United States District Court, N.D. California
ORDER DISMISSING CASE WITH PREJUDICE RE: DKT. NOS.
A. WESTMORE United States Magistrate Judge
March 12, 2015, Plaintiffs Anna Kihagi, Xelan Prop 1, LLC,
Renka Prop, LLC, and Zoriall LLC (collectively,
“Kihagi”) filed the instant suit, asserting that
Defendants' enforcement of building, property
maintenance, construction, and other ordinances with respect
to Kihagi's properties violated their constitutional
rights. (Compl. ¶1, Dkt. No. 1.) On June 4, 2015,
Defendant City and County of San Francisco
(“City”) filed a lawsuit against Kihagi in the
Superior Court for the County of San Francisco, alleging that
Kihagi had, “[i]n defiance of numerous state and local
laws protecting these tenants and capping rents, [been
waging] a war of harassment, intimidation, and retaliation
using unlawful, unfair and fraudulent practices . . .
.” (Defs.' Req. for Judicial Not.
(“RJN”), Exh. A (“State Compl.”) at
1, Dkt. No. 107.)
before the Court are: (1) Defendants' motion to dismiss
the complaint with prejudice, and (2) Kihagi's motion to
voluntarily dismiss the case without prejudice, pursuant to
Federal Rule of Civil Procedure 41(a)(2). (Defs.' Mot. to
Dismiss, Dkt. No. 106; Pls.' Mot. to Dismiss, Dkt. No.
110.) Having considered the parties' filings, the
relevant legal authority, and the arguments made at the
November 21, 2019 hearing, the Court GRANTS Defendants'
motion to dismiss with prejudice and DENIES Kihagi's
motion to dismiss without prejudice.
is the owner of residential rental units in San Francisco.
(First Amended Compl. (“FAC”) ¶ 1, Dkt. No.
18.) Kihagi alleges that Defendants arbitrarily brought
enforcement actions against Plaintiffs based on race
discrimination and “bureaucratic hostility towards
landlords' right to evict tenants who are breaking their
leasing contracts.” (FAC ¶ 4.)
alleges that in 2014, she noticed tenants were illegally
subletting their rent controlled units at market rates. (FAC
¶¶ 35-37.) Kihagi sought to evict the tenants, who
then complained to the City. (FAC ¶¶ 38-39.) Kihagi
alleges that the City then “initiated a full-fledged
attack on Kihagi vis-à-vis the City's handling of
applications for construction and remodeling permits and
virtually anything else that required City approval . . .
.” (FAC ¶ 40.) This included an April 2014 permit
to demolish an illegal unit, a September 2014 permit at 1135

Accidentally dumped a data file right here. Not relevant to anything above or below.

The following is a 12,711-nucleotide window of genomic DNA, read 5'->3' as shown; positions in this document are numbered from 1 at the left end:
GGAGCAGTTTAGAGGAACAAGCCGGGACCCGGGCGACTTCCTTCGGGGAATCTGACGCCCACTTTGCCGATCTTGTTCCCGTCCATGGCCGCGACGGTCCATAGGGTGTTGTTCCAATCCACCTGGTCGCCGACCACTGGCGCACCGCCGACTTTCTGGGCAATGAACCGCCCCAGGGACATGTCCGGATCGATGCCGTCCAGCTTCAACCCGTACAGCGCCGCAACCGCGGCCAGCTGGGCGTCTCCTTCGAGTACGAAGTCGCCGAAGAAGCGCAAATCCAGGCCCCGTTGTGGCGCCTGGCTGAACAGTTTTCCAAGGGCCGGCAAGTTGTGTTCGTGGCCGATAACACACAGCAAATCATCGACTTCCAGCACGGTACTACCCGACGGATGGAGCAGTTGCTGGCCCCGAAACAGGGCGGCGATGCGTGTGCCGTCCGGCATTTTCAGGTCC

Guerrero, and a January 2015 permit at 1137 Guerrero Street.
(FAC ¶¶ 41-44, 72-73.)
City then allegedly began to perform illegal and improper
inspections in retribution for Kihagi's actions with
respect to its tenants. (FAC ¶ 45.) This included a
March 4, 2015 inspection, which Kihagi alleges was illegal.
(FAC ¶¶ 50-64.) Kihagi further alleges that
“she is the only person with property i[n] good
condition which has been raided by a Task Force, ” and
that none of the properties have the “uninhabitable
conditions [that would] warrant attention by the Task
Force.” (FAC ¶ 65.) Kihagi also alleges that the
City issued a false Code Enforcement Violation in February
2015 with respect to the Filbert property, despite Kihagi
having valid permits. (FAC ¶¶ 68-70.) Kihagi
further asserts that the Code Enforcement Violation was the
result of a discriminatory enforcement action. (FAC ¶
4, 2015, after Kihagi filed the instant federal action, the
City brought an enforcement action against Kihagi.
(See State Compl. at 1.) The City alleged that
Kihagi had engaged in unlawful “business practices to
systematically displace and recover possession of
rent-controlled units in violation of state and federal law,
” including harassing and intimidating tenants,
reducing services, and refusing to timely and properly
perform repairs. (State Compl. ¶ 8.) Further, once the
tenants have left, Kihagi would “quickly renovate the
units, in many cases without first obtaining the proper City
permits and attendant inspections . . . .” (State
Compl. ¶ 8.)
30, 2015, Defendants filed a motion to stay the federal
action. (Dkt. No. 19.) The Court subsequently granted the
motion, based on Younger abstention, to permit the
state action to proceed. (Dkt. No. 43 at 6-7.)
the federal action was stayed, the state case proceeded. Due
to Kihagi's failure to comply with their discovery
obligations, numerous evidentiary sanctions were issued,
including prohibiting Kihagi from testifying at trial.
(Defs.' RJN, Exh. B (“Statement of Decision”)
¶¶ 62-69.) On May 23, 2017, following a trial, the
state court issued a 151-page Statement of Decision, which
found, amongst other things:
(1) Kihagi illegally evicted tenants. (Statement of Decision
¶¶ 164, 220, 253, 268, 363.)
(2) The City did not arbitrarily deny construction and
building permits, and Kihagi failed to obtain permits.
(Statement of Decision ¶¶ 387-90, 394-95, 399-437.)
(3) The City lawfully inspected or attempted to inspect
Kihagi's properties. (Statement of Decision ¶¶
(4) The City lawfully issued citations for building code
violations. (Statement of Decision ...